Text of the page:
CHICAGO (CBS) — A month after denying rumors she planned to step down, Ald. Sandi Jackson (7th) submitted a resignation letter to the mayor’s office, effective Tuesday, citing the need to focus on “very painful family health matters.”
“As Sandi takes this time to focus on her family, we give her our deepest thanks and support for her service to our City and the residents of her ward,” Mayor Rahm Emanuel said in a prepared statement on Jackson’s resignation. “Her leadership has been greatly appreciated in the Chicago City Council.”
Jackson’s husband, former U.S. Rep. Jesse Jackson Jr. (D-IL) resigned from Congress just before Thanksgiving. He’s been undergoing treatment for bipolar disorder since last summer. He’s also been under investigation by federal authorities for possible misuse of campaign funds, and his defense attorneys have been negotiating a plea deal.
Ald. Jackson has missed several City Council and committee meetings in recent months, after her husband twice was admitted to the Mayo Clinic in Minnesota for treatment of his bipolar disorder.
In a texted response to CBS 2 Chief Correspondent Jay Levine, Sandi Jackson said she had been enduring “the most difficult period in my life.”
“I can’t watch my daughter cry another day over my leaving to go to work,” she said. “I’m prioritizing my kids and my family.”
Similarly, in her resignation letter, the alderman wrote: “I am unapologetically a wife and a mother and I cannot deny my commitment to those most important personal responsibilities. To that end, after much consideration and while dealing with very painful family health matters I have met with my family and determined that the constituents of the 7th Ward, as well as you Mr. Mayor, and my colleagues in the City Council deserve a partner who can commit all of their energies to the business of the people.”
The announcement of Jackson’s resignation came exactly one month after she publicly refuted reports she was planning to step down.
“I’m not resigning. I am here, I am working, I’m going to continue to work, and whoever these people are who purport to speak for me should stop! I’m asking them please to stop,” Jackson said at the time.
Despite that denial, Jackson had been struggling to stay afloat the past two months. She’d hinted to CBS 2 Chief Correspondent Jay Levine several months ago that this day might come.
She had been worried about her husband’s continuing disability, her children’s dealing with the scandal which led to his resignation, as well as her own differences with the Jackson family here in Chicago.
Her comments last month, while denying she was resigning, actually seemed to predict it.
“It would be hard for any family to go through what we’ve gone through publicly, and so there may have been times when I was overcome with exhaustion, I was overwhelmed, and felt as if I couldn’t take another step. That’s real, and that’s human,” she said.
Ald. Jackson was first elected to the City Council in 2007.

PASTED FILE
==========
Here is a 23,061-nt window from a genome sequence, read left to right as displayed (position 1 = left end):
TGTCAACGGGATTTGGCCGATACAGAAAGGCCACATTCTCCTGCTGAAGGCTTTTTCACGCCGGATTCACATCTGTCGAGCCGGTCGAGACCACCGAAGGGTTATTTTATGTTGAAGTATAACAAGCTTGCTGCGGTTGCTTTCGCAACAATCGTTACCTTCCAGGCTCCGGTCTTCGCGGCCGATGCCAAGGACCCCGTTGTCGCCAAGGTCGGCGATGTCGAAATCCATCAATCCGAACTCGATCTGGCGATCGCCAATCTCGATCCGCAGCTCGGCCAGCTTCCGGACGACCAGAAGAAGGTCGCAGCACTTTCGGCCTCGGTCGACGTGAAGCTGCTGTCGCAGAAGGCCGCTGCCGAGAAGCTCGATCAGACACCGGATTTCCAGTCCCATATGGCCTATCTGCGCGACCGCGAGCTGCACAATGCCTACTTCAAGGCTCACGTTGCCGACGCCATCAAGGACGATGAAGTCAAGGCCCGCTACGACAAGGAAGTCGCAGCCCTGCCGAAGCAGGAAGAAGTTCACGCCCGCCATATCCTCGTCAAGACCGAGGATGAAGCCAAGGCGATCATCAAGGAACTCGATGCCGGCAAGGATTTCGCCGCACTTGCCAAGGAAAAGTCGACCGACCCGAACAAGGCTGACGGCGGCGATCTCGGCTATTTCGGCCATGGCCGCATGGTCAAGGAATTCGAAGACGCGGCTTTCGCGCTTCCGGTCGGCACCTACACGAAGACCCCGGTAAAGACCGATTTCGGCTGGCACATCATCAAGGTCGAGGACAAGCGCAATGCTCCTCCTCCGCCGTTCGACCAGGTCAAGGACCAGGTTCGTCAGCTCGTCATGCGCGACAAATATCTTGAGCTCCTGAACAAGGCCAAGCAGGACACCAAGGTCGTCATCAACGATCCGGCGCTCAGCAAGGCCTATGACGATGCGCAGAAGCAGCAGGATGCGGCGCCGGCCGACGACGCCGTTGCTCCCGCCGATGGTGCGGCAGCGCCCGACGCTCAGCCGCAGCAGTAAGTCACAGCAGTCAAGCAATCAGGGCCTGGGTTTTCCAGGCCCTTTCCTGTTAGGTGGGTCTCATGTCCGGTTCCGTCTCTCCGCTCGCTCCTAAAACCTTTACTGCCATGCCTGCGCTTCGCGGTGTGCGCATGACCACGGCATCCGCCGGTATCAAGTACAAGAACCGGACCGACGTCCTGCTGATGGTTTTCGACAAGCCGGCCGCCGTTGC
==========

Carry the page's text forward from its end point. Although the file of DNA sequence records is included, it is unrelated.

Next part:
“It was my profound honor to be elected on February 27, 2007 as Alderman of the 7th Ward of the City of Chicago and I vowed to commit my time and energy to transforming our community and building an enterprising future for generations to come,” Jackson wrote in her resignation letter.
Political friends and allies sympathized with Jackson on Friday.
Congressman Bobby Rush (D-IL) said, “I know that they will rebound. I know that they will come out much stronger as a family.”
Congressman Danny Davis (D-IL) said, “I would say that this was one of the sad chapters in the political history of our city.”
Davis said both Ald. Jackson and her husband were “very talented young people who had absolute opportunity to make use of their skill, talents, ambitions. Both of them were seriously endowed with a level of intelligence which helped them to understand this business.”
He said he believes Ald. Jackson “just got tired,” after her husband underwent lengthy treatments for mental and physical ailments and came under federal scrutiny for his campaign finances.
Jackson’s ward office – where she shared offices with her husband before he stepped down from Congress – was dark Friday afternoon. Sources said employees cleared out around 3 p.m., about the same time the mayor’s office announced the alderman’s resignation.
Some constituents in the 7th Ward were sympathetic to Jackson’s plight, and were sorry to see her go.
“I believe in standing by your man, so I think she did the right thing,” one woman said.
Aloi Mbaye said, “Where I’m from, family comes first. If your husband is not feeling well, you’ve got to choose – either the community, or the family. I think she chose the family first.”
With the resignations of both Ald. Jackson and Congressman Jackson — and Jesse Jr.’s brother Jonathan deciding not to run for his vacant seat in Congress — no member of the Jackson family will hold political office as of Tuesday.
But Rush said he wouldn’t be surprised if that changes.
“I will not count the Jackson family out. That family still has so much to give, and so much to offer,” he said.
The mayor’s office said a process to determine Ald. Jackson’s replacement would be announced next week. The mayor appoints replacements when an alderman leaves office in the middle of a term.